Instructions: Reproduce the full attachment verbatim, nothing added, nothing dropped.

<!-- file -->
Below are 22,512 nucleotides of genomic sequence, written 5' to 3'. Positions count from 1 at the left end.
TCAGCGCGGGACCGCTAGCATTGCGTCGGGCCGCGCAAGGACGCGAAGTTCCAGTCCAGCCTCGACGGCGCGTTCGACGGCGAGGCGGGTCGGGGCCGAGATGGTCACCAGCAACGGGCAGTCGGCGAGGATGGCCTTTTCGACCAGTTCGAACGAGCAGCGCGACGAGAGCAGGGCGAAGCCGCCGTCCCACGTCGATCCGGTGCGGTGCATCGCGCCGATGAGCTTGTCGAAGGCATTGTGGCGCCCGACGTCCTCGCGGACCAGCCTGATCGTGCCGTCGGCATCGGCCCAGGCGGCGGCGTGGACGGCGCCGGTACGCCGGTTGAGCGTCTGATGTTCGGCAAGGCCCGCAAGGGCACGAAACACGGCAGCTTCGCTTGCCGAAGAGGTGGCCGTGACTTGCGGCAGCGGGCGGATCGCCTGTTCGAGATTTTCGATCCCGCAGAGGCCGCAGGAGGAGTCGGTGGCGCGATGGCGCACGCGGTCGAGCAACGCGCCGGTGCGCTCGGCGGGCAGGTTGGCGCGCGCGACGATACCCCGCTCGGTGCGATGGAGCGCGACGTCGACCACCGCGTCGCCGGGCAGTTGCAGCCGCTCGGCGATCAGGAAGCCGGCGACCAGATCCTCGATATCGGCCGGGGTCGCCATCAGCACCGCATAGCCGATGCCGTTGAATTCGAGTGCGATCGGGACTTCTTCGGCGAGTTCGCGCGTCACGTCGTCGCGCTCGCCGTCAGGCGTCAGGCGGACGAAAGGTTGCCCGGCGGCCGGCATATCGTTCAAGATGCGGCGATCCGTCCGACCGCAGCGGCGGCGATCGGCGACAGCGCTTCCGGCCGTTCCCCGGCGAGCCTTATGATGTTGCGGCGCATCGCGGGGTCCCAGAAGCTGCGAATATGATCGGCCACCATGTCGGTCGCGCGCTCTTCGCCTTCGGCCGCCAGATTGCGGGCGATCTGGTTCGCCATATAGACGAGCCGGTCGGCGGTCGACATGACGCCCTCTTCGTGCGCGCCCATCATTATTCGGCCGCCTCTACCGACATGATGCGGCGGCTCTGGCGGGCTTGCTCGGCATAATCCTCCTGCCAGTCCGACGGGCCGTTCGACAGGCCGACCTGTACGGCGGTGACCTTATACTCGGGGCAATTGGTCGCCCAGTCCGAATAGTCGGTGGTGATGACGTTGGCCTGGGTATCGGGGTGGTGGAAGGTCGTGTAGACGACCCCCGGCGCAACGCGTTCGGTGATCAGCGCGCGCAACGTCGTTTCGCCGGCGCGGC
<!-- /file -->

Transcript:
Below are 22,512 nucleotides of genomic sequence, written 5' to 3'. Positions count from 1 at the left end.
TCAGCGCGGGACCGCTAGCATTGCGTCGGGCCGCGCAAGGACGCGAAGTTCCAGTCCAGCCTCGACGGCGCGTTCGACGGCGAGGCGGGTCGGGGCCGAGATGGTCACCAGCAACGGGCAGTCGGCGAGGATGGCCTTTTCGACCAGTTCGAACGAGCAGCGCGACGAGAGCAGGGCGAAGCCGCCGTCCCACGTCGATCCGGTGCGGTGCATCGCGCCGATGAGCTTGTCGAAGGCATTGTGGCGCCCGACGTCCTCGCGGACCAGCCTGATCGTGCCGTCGGCATCGGCCCAGGCGGCGGCGTGGACGGCGCCGGTACGCCGGTTGAGCGTCTGATGTTCGGCAAGGCCCGCAAGGGCACGAAACACGGCAGCTTCGCTTGCCGAAGAGGTGGCCGTGACTTGCGGCAGCGGGCGGATCGCCTGTTCGAGATTTTCGATCCCGCAGAGGCCGCAGGAGGAGTCGGTGGCGCGATGGCGCACGCGGTCGAGCAACGCGCCGGTGCGCTCGGCGGGCAGGTTGGCGCGCGCGACGATACCCCGCTCGGTGCGATGGAGCGCGACGTCGACCACCGCGTCGCCGGGCAGTTGCAGCCGCTCGGCGATCAGGAAGCCGGCGACCAGATCCTCGATATCGGCCGGGGTCGCCATCAGCACCGCATAGCCGATGCCGTTGAATTCGAGTGCGATCGGGACTTCTTCGGCGAGTTCGCGCGTCACGTCGTCGCGCTCGCCGTCAGGCGTCAGGCGGACGAAAGGTTGCCCGGCGGCCGGCATATCGTTCAAGATGCGGCGATCCGTCCGACCGCAGCGGCGGCGATCGGCGACAGCGCTTCCGGCCGTTCCCCGGCGAGCCTTATGATGTTGCGGCGCATCGCGGGGTCCCAGAAGCTGCGAATATGATCGGCCACCATGTCGGTCGCGCGCTCTTCGCCTTCGGCCGCCAGATTGCGGGCGATCTGGTTCGCCATATAGACGAGCCGGTCGGCGGTCGACATGACGCCCTCTTCGTGCGCGCCCATCATTATTCGGCCGCCTCTACCGACATGATGCGGCGGCTCTGGCGGGCTTGCTCGGCATAATCCTCCTGCCAGTCCGACGGGCCGTTCGACAGGCCGACCTGTACGGCGGTGACCTTATACTCGGGGCAATTGGTCGCCCAGTCCGAATAGTCGGTGGTGATGACGTTGGCCTGGGTATCGGGGTGGTGGAAGGTCGTGTAGACGACCCCCGGCGCAACGCGTTCGGTGATCAGCGCGCGCAACGTCGTTTCGCCGGCGCGGC